Keynesian

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Keynesian

A scholar or other person who believes that government intervention is necessary to ensure an active and vibrant economy. According to this theory, government should stimulate demand for goods and services in order to encourage economic growth. It thus recommends tax cuts and increased government spending during recessions to reinvigorate growth; likewise, Keynesians recommend tax increases and spending cuts during economic expansion in order to combat inflation. Many economists believe that Keynesian economic theory is more efficient than supply-side economics, though critics point to the theory's inability to explain stagflation in the United States during the 1970s.
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References in periodicals archive ?
In presenting the views of monetarists and fiscalists, and weighing the pros and cons of various policy-related issues, the book will prove to be quite helpful for the policymakers of the former Eastern Bloc countries who are looking toward the West for help to lay down the strong foundations of a market-based economy.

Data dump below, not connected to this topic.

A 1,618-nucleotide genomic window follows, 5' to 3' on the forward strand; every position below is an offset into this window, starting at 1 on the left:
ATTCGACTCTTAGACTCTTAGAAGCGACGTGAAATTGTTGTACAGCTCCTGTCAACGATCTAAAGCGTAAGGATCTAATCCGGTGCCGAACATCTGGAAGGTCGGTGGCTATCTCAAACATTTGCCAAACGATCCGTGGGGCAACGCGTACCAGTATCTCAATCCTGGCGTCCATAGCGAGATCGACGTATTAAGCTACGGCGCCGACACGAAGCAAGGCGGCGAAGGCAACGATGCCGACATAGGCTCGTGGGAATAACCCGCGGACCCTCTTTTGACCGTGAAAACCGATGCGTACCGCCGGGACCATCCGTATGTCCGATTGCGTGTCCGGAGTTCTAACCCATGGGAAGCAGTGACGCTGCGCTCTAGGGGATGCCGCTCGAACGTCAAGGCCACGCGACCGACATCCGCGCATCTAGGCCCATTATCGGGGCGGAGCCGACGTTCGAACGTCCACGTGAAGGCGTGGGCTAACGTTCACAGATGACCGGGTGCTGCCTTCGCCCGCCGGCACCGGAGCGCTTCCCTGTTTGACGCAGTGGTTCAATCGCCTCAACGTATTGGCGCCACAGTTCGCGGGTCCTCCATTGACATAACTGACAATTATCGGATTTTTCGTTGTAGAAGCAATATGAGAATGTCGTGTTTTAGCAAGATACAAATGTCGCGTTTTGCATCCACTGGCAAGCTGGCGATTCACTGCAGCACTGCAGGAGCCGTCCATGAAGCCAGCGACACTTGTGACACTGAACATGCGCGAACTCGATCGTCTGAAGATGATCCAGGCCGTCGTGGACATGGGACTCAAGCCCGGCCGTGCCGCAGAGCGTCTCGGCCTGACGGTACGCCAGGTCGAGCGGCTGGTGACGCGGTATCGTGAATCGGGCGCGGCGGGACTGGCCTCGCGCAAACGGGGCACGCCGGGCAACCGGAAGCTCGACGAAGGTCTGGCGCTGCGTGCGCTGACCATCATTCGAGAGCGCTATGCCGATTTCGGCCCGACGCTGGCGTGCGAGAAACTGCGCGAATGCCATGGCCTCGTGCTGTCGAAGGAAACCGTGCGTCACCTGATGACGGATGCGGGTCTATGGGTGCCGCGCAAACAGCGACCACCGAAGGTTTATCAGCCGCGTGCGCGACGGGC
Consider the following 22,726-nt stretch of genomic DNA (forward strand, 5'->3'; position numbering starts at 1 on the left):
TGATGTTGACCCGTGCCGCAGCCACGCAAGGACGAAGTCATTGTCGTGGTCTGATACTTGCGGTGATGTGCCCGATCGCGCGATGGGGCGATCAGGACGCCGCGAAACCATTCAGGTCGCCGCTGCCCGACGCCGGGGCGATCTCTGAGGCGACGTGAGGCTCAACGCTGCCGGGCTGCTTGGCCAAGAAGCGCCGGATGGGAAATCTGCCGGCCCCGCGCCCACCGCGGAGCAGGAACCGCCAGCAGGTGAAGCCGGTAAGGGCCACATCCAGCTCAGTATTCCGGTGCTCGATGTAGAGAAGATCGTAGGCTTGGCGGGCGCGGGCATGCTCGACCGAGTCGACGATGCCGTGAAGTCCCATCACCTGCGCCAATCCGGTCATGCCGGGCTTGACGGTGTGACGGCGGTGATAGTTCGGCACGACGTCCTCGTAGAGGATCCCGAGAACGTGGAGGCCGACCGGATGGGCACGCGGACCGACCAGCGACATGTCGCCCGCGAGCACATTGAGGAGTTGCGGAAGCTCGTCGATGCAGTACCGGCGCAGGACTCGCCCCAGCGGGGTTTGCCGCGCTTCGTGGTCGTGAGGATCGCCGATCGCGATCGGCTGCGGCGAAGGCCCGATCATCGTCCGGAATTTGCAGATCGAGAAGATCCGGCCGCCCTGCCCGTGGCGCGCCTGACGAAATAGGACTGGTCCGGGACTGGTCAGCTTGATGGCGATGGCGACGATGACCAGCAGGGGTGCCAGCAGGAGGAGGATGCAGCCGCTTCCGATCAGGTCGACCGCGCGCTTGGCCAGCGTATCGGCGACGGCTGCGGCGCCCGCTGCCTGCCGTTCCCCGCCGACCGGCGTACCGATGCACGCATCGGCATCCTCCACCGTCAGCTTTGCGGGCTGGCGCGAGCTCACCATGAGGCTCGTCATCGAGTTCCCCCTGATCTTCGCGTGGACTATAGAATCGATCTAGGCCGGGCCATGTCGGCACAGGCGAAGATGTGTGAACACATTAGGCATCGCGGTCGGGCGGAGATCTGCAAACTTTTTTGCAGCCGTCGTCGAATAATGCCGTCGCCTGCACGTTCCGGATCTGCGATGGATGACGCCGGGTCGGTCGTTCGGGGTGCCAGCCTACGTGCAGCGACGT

Meek on the rehabilitation of Steuart further enhances our understanding of how this precursor of Smith in fact seemed to more accurately anticipate the twentieth century world of Keynes, Lerner, and other fiscalists. An original contribution by Sir Alan Peacock on David Hume, while relatively short, nevertheless allows us to glimpse the reason why this friend of Smith's has been an inspiration to many generations of economists.